mPerf :: News

News About the mPerf Project

mPerf Project deploys 1,000 mobile sensors to study everyday workplace performance

(Dec. 11, 2017) In six months, the mPerf project has procured, assembled, and deployed more than 1,000 mobile and/or wearable sensors in field and lab studies at three large metropolitan locations across the country for the study of workplace behavior. In the mPerf field study, led by Dr. Deniz Ones from the University of Minnesota, more than 350 participants have already been recruited from numerous organizations (6 companies are registered partners of the mPerf field study), who are contributing approximately 200 gigabytes of sensor and phone usage data each day during the 10-week study.

The mPerf project grew out of the Center of Excellence for Mobile Sensor Data-to-Knowledge (MD2K), and, like MD2K, is headquartered at the University of Memphis. The mPerf project is collecting high frequency mobile sensor data to identify sensor-based markers of workplace behavior. mPerf’s goal is to discover sensor-based indicators that can measure and predict job performance. Such sensor-based assessments can provide organizations valuable insights into employees’ performance and work behaviors, but also aid in the prediction of these behaviors of interest based on reliable individual differences. In addition, data from sensor suites can help individuals improve their work performance through the use of unobtrusive and objective monitoring of psychological and performance states.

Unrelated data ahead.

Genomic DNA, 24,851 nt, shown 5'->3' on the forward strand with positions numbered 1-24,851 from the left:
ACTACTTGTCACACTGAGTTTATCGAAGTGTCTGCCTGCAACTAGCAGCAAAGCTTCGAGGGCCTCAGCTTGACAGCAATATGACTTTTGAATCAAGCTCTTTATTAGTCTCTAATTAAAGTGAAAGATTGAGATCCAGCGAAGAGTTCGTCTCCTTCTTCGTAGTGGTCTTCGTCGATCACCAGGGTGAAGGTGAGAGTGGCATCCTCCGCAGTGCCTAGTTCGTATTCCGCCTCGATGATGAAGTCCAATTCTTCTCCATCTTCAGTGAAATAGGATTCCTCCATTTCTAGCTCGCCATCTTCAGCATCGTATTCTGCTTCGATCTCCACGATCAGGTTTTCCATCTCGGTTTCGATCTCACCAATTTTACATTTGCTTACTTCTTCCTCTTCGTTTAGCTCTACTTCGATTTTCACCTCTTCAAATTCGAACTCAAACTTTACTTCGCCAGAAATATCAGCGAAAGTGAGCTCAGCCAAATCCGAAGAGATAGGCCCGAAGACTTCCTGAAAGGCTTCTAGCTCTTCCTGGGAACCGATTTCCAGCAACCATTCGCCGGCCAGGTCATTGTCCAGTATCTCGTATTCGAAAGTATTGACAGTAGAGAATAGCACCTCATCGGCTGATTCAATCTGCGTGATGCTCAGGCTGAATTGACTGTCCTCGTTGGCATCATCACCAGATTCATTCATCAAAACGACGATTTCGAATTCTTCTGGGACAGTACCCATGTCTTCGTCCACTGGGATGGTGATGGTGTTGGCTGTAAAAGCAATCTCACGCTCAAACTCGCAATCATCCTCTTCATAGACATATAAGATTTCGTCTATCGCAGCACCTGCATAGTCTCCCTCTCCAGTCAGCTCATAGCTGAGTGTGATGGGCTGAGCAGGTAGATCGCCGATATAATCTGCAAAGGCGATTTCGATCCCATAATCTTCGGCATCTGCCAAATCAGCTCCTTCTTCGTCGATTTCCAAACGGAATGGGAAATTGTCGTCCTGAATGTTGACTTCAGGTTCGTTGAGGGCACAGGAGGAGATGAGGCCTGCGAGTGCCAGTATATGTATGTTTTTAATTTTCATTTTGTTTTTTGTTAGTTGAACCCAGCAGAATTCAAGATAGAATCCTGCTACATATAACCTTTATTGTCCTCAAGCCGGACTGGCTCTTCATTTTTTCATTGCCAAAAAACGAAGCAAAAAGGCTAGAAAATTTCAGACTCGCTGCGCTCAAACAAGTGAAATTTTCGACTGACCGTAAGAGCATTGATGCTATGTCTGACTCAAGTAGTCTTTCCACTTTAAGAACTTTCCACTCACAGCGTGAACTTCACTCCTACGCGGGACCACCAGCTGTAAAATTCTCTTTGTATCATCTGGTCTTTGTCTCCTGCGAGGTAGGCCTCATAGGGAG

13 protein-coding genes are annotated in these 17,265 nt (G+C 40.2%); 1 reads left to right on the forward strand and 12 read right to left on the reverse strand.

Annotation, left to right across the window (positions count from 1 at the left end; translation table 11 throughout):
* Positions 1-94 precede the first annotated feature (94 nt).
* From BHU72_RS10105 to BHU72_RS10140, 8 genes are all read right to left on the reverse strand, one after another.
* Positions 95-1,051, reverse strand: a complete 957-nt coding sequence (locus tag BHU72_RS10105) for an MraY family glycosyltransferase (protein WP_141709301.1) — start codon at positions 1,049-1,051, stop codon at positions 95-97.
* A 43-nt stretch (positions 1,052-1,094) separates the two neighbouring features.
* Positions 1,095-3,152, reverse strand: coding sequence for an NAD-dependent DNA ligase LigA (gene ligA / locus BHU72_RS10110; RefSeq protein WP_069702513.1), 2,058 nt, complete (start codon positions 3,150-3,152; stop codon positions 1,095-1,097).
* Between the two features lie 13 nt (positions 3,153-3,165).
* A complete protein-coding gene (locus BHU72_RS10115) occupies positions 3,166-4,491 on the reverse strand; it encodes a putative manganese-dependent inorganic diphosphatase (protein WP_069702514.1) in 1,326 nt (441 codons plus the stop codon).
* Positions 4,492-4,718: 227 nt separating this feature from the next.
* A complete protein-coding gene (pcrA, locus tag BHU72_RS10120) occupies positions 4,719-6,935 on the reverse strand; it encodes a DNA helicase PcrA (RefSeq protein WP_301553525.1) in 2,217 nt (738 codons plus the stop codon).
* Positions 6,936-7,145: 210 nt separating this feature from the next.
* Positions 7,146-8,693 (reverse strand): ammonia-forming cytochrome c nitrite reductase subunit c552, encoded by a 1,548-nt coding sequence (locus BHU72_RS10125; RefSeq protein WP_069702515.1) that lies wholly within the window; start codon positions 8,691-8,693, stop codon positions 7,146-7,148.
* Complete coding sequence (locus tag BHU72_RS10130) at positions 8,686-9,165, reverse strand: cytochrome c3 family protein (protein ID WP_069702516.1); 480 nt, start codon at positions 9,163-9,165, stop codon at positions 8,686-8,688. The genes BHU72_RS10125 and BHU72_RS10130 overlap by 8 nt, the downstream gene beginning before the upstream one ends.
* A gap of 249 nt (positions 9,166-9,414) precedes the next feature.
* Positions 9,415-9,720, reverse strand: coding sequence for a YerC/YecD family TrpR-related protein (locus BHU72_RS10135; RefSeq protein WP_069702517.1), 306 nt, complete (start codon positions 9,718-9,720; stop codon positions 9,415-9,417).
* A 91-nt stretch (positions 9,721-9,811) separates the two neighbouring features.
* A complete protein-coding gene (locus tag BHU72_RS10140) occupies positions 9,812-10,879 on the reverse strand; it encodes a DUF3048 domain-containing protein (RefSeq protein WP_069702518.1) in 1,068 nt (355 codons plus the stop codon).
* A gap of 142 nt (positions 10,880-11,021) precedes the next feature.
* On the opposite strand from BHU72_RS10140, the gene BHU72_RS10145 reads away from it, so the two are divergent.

At a recent meeting, the mPerf team, which includes researchers from six universities, shared its progress with the Intelligence Advanced Research Projects Activity (IARPA), sponsors of the mPerf project. IARPA is under the office of the Director of National Intelligence.

The sensor data collected will be used to identify markers, including those associated with tasks (e.g., typing), stress, activity, alertness, routine, as well as individual differences in personality attributes. These markers will then be used to develop models that can identify, gauge, and predict work behavior without subjective measures such as interviews and questionnaires.

The mPerf project includes Dr. Santosh Kumar (lead PI) and Dr. Eugene Buder from the University of Memphis, Dr. Deniz Ones and Dr. Mustafa al’Absi from the University of Minnesota, Dr. Emre Ertin from The Ohio State University, Dr. Tanzeem Choudhury from Cornell University; Dr. Mani Srivastava from the University of California, Los Angeles, and Dr. Deepak Ganesan and Dr. Benjamin Marlin from the University of Massachusetts Amherst. The mPerf team also includes 25 engineers and staff, 5 postdocs, and 16 students.